W.P. Nos. 24598, 24353 of 2014, M.P. Nos. 1, 1, 2, 2 and 3 of 2014. Case: T.C. Ramadoss and Ors. Vs The Chief Manager & Authorised Officer State Bank of India and Ors.. Chennai (Madras) High Court
|Case Number:||W.P. Nos. 24598, 24353 of 2014, M.P. Nos. 1, 1, 2, 2 and 3 of 2014|
|Party Name:||T.C. Ramadoss and Ors. Vs The Chief Manager & Authorised Officer State Bank of India and Ors.|
|Counsel:||For Appellant: A.R.L. Sundaresan, Sr. Counsel for V. Madhavan, Adv. and For Respondents: M.L. Ganesh, Adv.|
|Judges:||Satish K. Agnihotri and M. Venugopal, JJ.|
|Issue:||Code of Criminal Procedure, 1973 (CrPC) - Sections 12, 19; Securitisation and Reconstruction of Financial Assets and Enforcement of Security Interest Act, 2002 - Sections 13, 13(2), 13(3A), 13(4), 14, 14(1), 17|
|Judgement Date:||January 29, 2015|
|Court:||Chennai (Madras) High Court|
Satish K. Agnihotri, J.
Both the instant writ petitions arise from the common order dated 23.07.2012 passed by the Chief Judicial Magistrate, Vellore (for short "the CJM") in Crl.M.P. No. 864 of 2012.
The facts in nutshell are that the respondents 3 and 4 borrowed loan to the tune of Rs.22.82 crores from the respondent bank against movable and immovable properties pledged/mortgaged as secured assets in favour of the respondent bank. When the borrowers became defaulters, the respondent bank classified the secured assets as Non Performing Assets as on 31.12.2011. Thereafter, a demand notice was issued on 30.03.2012 under Section 13(2) of the Securitisation and Reconstruction of Financial Assets and Enforcement of Security Interest Act, 2002 (for short "the Act", 2002) to the borrowers and guarantors, i.e., the petitioners also. No payment was made as statutorily required within 60 days from the date of the said notice. However, a representation was made under Section 13(3-A) of the Act, 2002, on 24.04.2012. Thereafter, a notice under Section 13(4) of the Act, 2002 was issued on 18.06.2012, wherein, symbolic possession of the secured assets was effected. An Original Application being O.A. No. 8 of 20112 was also filed by the respondent bank for recovery of money to the tune of Rs.24 crores before the Debt Recovery Tribunal-I, Chennai. Thereafter, the respondent bank preferred an application under Section 14(1) of the Act, 2002, before the CJM, who, in exercise of his presumptive power under Section 14 of the Act, 2002, passed the impugned order dated 23.07.2012, holding that the respondent bank was entitled to take over actual possession of the property in question and also, assistance thereon was granted.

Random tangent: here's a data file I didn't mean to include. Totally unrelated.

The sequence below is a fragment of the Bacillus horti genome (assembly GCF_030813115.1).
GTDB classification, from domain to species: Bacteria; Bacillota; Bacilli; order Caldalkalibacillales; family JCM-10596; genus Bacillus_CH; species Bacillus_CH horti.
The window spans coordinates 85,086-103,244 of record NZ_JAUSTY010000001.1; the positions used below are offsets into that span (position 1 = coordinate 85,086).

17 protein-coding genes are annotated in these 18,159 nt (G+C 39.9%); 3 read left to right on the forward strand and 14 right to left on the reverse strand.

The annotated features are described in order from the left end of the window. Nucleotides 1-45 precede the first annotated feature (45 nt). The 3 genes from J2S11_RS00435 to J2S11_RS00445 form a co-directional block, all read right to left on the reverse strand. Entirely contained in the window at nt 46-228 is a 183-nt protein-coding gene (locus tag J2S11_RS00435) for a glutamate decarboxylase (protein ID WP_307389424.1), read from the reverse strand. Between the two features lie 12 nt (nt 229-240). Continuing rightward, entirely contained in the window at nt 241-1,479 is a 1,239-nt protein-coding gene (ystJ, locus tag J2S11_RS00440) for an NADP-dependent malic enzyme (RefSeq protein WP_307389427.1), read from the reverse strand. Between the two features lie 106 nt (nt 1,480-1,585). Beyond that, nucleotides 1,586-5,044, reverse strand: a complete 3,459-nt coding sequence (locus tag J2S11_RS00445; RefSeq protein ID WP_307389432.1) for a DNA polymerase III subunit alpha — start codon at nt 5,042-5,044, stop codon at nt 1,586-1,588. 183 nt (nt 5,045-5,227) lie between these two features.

The present petitioners, who were arrayed as respondents in all the proceedings, have come up with the instant writ petitions stating that they have no role in the loan transaction and that they have also not stood guarantee for the loan and in fact, they have been deceived by the beneficiaries, i.e., the borrowers.
It is contended by Mr. AR.L. Sundaresan, learned Senior Counsel appearing for the petitioners that the order passed by the CJM is illegal and non-est as the CJM has no authority to exercise jurisdiction under Section 14 of the Act, 2002 for passing the order of taking over actual possession and granting assistance accordingly. The learned Senior Counsel relies on a decision of a Full Bench of this Court in K.Arokiyaraj and Others Vs The Chief Judicial Magistrate, Srivilliputhur, Virudhunagar District and Others 2013 (6) MLJ 641: 2013 (4) LW 485, wherein, it was held that in districts where there is no Chief Metropolitan Magistrate having jurisdiction, the District Magistrate alone has the jurisdiction to exercise power under Section 14 of the Act, 2002. Thus, the impugned order passed by the CJM be set aside and the consequential action be held as null and void.
On the other hand, Mr. M.L. Ganesh, learned counsel for the respondent bank would submit that the Full Bench judgment of this Court in K. Arokiyaraj 2013 (6) MLJ 641: 2013 (4) LW 485 (supra), was pronounced on 27.08.2013, after the CJM exercising his power under Section 14 of the Act, 2002, had passed the order on 23.07.2012. Thus, applying the principle of prospective overruling, the impugned order is valid and sustainable in the eye of law. It is further contended...
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